N U M B E R S M A T C H I N G.
    I just done a little survey on my freinds whom own classic cars ( mostly original Ford muscle cars ).
    There are quite a few so , I wrote down the first 20 on my list.
    I then ticked the ones that are NOT die hard numbers matching nutters and constantly comment on their numbers matching car in the shed.
    I then looked at the list of people and thought about what ones really enjoy their investment and get the most out of it.
    The ones that I remember doing things with their investment that the car was originally intended for and became famous for.
    Then I looked at the list and thought about what people are fun to be around and have good times and memorable moments.

    The three categories had the same ticks on all of them .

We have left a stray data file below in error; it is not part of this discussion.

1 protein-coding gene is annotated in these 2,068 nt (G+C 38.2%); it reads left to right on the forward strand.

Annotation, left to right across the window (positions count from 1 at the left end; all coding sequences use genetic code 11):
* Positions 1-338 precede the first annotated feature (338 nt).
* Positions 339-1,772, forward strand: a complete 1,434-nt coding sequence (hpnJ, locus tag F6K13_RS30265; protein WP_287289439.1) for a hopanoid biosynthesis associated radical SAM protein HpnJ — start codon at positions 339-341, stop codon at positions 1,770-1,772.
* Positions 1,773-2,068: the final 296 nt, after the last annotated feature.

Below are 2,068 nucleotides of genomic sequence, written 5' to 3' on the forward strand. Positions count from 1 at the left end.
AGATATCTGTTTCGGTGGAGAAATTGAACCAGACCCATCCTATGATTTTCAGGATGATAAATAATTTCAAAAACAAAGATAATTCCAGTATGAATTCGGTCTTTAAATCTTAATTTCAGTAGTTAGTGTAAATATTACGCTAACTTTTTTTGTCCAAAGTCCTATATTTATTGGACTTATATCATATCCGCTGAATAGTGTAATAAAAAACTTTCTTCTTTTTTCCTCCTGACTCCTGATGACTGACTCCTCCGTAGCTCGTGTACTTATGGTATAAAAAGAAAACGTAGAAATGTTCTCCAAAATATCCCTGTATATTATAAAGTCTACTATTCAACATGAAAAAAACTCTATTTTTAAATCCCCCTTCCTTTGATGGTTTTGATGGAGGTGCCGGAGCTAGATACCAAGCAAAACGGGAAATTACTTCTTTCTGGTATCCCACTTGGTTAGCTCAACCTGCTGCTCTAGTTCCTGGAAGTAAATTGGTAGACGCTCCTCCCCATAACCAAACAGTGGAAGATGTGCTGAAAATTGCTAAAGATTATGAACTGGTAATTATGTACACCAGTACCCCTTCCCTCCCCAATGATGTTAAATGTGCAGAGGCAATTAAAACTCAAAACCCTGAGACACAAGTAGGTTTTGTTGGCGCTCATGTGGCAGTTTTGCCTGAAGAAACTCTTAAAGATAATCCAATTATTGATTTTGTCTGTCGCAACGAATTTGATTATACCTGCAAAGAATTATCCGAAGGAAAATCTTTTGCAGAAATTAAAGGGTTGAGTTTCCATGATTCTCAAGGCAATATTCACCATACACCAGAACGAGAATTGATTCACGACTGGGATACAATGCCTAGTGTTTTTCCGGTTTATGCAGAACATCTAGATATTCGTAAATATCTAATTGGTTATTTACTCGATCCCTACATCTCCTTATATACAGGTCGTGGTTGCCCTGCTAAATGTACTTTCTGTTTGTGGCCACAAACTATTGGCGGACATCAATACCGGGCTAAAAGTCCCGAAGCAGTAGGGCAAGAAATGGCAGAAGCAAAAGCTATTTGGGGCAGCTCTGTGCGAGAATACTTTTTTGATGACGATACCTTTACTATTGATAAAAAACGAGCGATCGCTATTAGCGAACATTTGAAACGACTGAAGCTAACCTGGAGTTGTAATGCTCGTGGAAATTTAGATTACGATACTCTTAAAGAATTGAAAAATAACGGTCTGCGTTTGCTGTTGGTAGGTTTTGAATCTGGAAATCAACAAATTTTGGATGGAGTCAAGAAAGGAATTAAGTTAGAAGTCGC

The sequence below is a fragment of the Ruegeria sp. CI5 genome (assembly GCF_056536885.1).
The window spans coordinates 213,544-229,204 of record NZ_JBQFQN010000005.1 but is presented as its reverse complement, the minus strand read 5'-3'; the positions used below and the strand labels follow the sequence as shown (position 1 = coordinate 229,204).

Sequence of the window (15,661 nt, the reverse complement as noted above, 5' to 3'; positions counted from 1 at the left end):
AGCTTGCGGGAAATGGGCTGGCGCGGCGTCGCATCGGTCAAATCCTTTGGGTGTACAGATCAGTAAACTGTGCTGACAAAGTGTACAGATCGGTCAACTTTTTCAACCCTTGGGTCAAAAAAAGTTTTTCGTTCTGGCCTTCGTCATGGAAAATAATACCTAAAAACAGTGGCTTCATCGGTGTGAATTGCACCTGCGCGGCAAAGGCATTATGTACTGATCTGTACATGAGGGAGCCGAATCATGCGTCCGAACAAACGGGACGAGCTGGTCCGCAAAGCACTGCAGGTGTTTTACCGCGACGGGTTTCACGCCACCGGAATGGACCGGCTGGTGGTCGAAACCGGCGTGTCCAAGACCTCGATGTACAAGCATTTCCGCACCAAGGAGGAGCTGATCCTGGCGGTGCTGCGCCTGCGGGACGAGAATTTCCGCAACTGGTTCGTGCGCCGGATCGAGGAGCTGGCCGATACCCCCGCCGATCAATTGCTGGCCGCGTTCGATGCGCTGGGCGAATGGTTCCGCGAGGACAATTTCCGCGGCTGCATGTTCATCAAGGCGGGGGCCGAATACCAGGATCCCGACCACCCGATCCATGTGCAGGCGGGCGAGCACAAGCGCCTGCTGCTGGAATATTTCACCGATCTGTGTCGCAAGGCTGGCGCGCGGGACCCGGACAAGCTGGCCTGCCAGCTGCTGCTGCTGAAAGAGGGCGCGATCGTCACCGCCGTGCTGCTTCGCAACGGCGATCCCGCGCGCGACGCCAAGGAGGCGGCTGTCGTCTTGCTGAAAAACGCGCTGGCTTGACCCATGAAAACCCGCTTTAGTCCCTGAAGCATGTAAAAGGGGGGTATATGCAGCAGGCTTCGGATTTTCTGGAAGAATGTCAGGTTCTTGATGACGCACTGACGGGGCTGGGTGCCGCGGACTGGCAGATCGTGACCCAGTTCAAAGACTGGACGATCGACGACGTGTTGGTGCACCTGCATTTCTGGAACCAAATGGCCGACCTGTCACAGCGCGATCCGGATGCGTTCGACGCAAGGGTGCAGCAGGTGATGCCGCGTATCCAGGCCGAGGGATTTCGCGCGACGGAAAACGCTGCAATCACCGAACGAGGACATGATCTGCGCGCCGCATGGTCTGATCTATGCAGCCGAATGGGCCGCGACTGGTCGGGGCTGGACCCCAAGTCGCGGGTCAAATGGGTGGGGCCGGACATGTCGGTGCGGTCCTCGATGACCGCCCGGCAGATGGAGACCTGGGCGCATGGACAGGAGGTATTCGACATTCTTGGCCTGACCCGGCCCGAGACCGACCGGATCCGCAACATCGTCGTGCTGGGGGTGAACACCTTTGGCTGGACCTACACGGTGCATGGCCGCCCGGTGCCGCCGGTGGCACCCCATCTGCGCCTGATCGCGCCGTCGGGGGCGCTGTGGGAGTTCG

Just my own observation and I won’t say what group got the all three ticks but it made me think about M A T C H I N G N U M B E R S people.


    • Mike_B_SVT

      Matching Numbers ;-)

      • Fhuket

        Perfect 😊

  7. Jim22

    I’m not sure why people worry about numbers matching with old fords since there is no such thing. You can not tie a particular motor to a VIN of a Mustang. You can have the right date, but that’s it. In fact, Ford did a horrible job in casting labels for FE blocks. Just look at a big block Ford bock and you will see that they used the same casting numbers on 428 and 390’s. I had this happen to me. The only way I could tell if I had a 390 or a 428 was to pull the heads and measure the cylinder bores.

    • Fhuket

      So true

    • Boss351

      Hey Jim22,

      I agree with most of what you say. The partial VIN on the big block Fords should be present on the motor (rear flat pad ) starting in January 1, 1968 to meet the requirements of Title 49, United States Code, Subtitle VI, Part C, Chapter 331. Although required, the VIN may be faint, unreadable or even stamped on the rear drivers side cylinder head.

      Given that, it is still very hard to tell a 390 from a 428 when it is installed in a vehicle as they did share casting numbers from 1966 to 1970.